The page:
The eurozone puzzle: How should investors position themselves?
Pictet Wealth Management’s Head of Asset Allocation and Macro Research Christophe Donay brings to light the optimal positioning investors should undertake in each of the potential paths Europe may follow on both a short term and a long term basis. The probabilities stated hereunder may evolve over time, as they depend on political decisions.
In order to determine investors’ optimal positioning, we will look at the implicit volatility, which provides a measure of systemic risk. It is for example measured by the level of the VSTOXX index (currently trading at around 32%), that will prevail in each of the three potential scenarios.
1. Greece stays in the EU
In this optimistic scenario, Europe will gain some time, the banking system will acquire some breathing space, peripheral countries will once again be able to finance themselves at a reasonable cost. Thus implied volatility is expected to decline to 25%. In this case, developed equities and the euro are expected to rebound, while Bunds and US Treasuries may correct as they lose their safe haven appeal. The Bund could initially rise by 50-60bp, and may reach 2.5% at a later stage.
2. Greece exits the EU in a disorderly manner
In this catastrophic scenario, if systemic risk propagates throughout the entire periphery, implied volatility is expected to surge to 90%. This would cause developed equities and the euro to decline sharply, while Bunds and Treasuries would rally, with the yields of the former potentially falling to 0.70%.
3. Greece leaves in an orderly manner
In this scenario, implied volatility is expected to intensify initially, reaching 45%, before dropping at a later stage. In such a scenario, developed equities are likely to decline, Bunds and US Treasuries would remain unchanged, and the euro would recover.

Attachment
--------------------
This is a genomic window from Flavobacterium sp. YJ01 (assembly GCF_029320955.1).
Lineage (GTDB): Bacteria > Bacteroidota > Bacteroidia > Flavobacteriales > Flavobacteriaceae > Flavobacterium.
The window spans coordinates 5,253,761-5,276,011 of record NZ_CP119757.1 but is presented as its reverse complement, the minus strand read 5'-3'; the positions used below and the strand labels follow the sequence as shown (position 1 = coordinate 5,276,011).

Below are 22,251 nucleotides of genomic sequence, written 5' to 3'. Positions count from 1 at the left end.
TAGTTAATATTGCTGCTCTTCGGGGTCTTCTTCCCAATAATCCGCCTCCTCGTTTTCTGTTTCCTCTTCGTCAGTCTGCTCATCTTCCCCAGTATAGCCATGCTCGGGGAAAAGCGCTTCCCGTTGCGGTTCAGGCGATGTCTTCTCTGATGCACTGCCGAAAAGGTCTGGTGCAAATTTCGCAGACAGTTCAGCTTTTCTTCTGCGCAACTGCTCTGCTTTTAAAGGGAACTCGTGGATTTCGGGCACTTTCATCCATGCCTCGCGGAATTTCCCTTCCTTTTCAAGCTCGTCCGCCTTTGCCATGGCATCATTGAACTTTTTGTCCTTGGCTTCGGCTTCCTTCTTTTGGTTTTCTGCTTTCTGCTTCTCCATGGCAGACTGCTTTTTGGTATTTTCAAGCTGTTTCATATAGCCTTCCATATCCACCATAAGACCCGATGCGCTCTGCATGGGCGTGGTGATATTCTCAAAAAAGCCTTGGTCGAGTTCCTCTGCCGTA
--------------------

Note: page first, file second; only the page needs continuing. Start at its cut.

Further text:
How to diversify the euro exposure over the long term?
Given the potential risks to the euro, should an investor wish to diversify his euro exposure, he could do so by investing in currencies grounded by healthy government balance sheets. Countries with a compatible trajectory of public debt and nominal economic growth are considered to be in solvency territory. Thus a healthy balance sheet is defined by a public debt to GDP ratio below 60%, an annual public deficit under 3% and healthy real GDP growth rates. These currencies include the CHF, NZD, NOK, SEK, and the AUD.
The trouble with the aforementioned currencies is that, despite being healthy, they are also cyclical. Thus if there is indeed a breakup of the monetary union, these currencies will be more resistant than the euro but will be weighed down due to their cyclical nature.
Consequently, the optimal situation is a combination of healthy balance sheet countries’ currencies with currencies that may be less healthy, but defensive, and likely to benefit from their market safe haven status. These currencies include the GBP, USD, JPY, and Gold (which may also be considered as a currency in periods of market turmoil).
Strategically, we continue to recommend investors holding well diversified portfolios, built around defensive assets.